To err is human

More so than almost any other big Japanese RPG franchise, you can always count on the Atlus’ Shin Megami Tensei series to do something original and thought provoking.

More so than almost any other big Japanese RPG franchise, you can always count on the Atlus’ Shin Megami Tensei series to do something original and thought provoking. The series has always been known for its dark subject matter, unique settings and substance, so this isn’t much of a problem.

Although the lion’s share of the series’ focus has recently been going to the game’s Persona spin-off series (Japanese high-school teens tackle mature themes and psychological dramas while dealing with violent, overarching mystery plots and plenty of demonic presence), the newest entry in the MegaTen series is one of the most interesting and relevant to date.

For starters, Strange Journey takes place in the near future, at the South Pole, where a massive energy force known as the Schwartzwelt is slowly devouring the earth. With the series’ penchant for atypical subject matter (religious themes, existentialism, morality and individualism vs. collectivism, to name a few) this isn’t entirely out of the ordinary, but nonetheless Strange Journey‘s Antarctic setting stands out as different.

This isn’t a typical doomsday scenario, either. Yes, the Schwartzwelt will consume the world if the U.N.-assembled team of soldiers and scientists deployed to Antarctica can’t find a way to stop it, but after catastrophe maroons the group at the site of the anomaly, they find there’s more to this force than meets the eye.

As it turns out, the Schwartzwelt is a portal of sorts into an alternate dimension, and that means plenty of the series’ trademark demonic encounters. But rather than just leaving it at that, Strange Journey‘s dungeons provide some interesting commentary-through-example on humanity’s various Achilles’ heels, from vice and materialism to war and environmentalism.

“Well-written” and “heavy-handed” are two adjectives that may be thrown around a lot when talking about a MegaTen game, but when peeling away Strange Journey‘s sci-fi exterior, its underlying themes seem both frighteningly timely and emblematic of the desperation that, more often than not, defines our modern times.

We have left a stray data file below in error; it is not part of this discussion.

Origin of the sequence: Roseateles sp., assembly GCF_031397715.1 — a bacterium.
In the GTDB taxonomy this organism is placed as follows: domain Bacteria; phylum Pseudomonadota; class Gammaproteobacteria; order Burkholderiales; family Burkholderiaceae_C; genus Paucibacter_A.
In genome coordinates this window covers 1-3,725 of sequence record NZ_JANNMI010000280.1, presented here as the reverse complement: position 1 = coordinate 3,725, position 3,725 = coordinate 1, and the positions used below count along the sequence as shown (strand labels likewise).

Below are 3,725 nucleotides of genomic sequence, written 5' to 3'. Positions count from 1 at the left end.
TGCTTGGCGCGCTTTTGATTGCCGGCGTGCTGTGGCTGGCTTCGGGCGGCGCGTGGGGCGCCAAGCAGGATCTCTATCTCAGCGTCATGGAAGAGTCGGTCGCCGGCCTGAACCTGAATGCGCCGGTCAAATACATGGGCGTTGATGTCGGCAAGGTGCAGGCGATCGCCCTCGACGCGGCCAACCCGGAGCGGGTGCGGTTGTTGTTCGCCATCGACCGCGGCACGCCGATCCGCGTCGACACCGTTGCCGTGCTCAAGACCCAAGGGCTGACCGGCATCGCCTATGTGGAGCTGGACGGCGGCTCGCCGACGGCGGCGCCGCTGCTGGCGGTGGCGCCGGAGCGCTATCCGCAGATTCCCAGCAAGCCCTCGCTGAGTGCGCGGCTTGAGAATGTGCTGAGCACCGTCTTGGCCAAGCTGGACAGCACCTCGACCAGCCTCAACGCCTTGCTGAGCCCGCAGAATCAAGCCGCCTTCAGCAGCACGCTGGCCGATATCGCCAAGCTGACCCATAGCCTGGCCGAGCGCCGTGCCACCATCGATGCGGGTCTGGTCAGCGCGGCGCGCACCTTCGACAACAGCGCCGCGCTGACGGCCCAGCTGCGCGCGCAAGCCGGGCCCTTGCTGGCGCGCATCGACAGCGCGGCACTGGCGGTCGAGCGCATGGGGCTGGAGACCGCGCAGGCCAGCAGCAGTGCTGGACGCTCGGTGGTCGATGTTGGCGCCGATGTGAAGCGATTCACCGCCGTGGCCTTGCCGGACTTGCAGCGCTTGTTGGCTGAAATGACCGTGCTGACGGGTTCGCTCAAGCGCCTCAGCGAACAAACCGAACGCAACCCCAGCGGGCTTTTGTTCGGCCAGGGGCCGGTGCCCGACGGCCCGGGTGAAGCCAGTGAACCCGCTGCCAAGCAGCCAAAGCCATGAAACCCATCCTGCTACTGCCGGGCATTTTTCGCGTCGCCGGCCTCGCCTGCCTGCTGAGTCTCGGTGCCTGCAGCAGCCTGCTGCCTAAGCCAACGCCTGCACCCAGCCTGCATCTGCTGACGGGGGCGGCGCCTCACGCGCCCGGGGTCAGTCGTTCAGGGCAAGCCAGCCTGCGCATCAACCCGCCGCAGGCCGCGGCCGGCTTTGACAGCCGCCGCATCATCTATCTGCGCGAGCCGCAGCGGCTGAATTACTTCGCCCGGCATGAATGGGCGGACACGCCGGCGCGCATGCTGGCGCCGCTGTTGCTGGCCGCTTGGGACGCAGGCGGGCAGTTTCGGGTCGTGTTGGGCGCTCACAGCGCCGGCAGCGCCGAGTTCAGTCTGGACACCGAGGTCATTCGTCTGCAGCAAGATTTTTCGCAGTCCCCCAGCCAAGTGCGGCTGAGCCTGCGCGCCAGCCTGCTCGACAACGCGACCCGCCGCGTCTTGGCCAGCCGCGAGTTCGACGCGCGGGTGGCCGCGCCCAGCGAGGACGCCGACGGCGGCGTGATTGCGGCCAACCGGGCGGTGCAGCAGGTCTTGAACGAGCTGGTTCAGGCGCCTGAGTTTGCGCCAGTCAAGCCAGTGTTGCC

The plot isn’t the only thing designed for the patient gamer, either, as Strange Journey is almost purely old-school MegaTen. Expect a lot of first-person dungeon crawling, recruiting demons to join in your party, lengthy exposition between characters and (sort of) random battles.

As is often the case with DS-based JRPG titles, this one is not for the faint of heart (insofar as your tactical and intellectual fortitude in the genre will be challenged, over and over, by Strange Journey‘s mechanics and gameplay).

The demon-fusing systems (combining demonic allies together to produce stronger ones, as well as the resultant battle strategy switch-ups this process entails) alone will add hours on to the game’s 40-ish-hour length for dedicated players, but the MegaTen veteran will be engrossed for the duration.

Cutting your teeth on Strange Journey, however, is not recommended, unless you can keep an open mind about the differences between old-school RPG design and modern, more streamlined mechanics.

But the real treat to the game, and what will likely keep you coming back for more, is seeing just how the events of Strange Journey unfold, and, more importantly, thinking about the gravity of its social implications.

In a genre consistently overrun with anime tropes and bubbly J-Pop, Strange Journey ‘s refreshingly alarming ideas stand tall with the best examples of sociological critique—only this one has demons.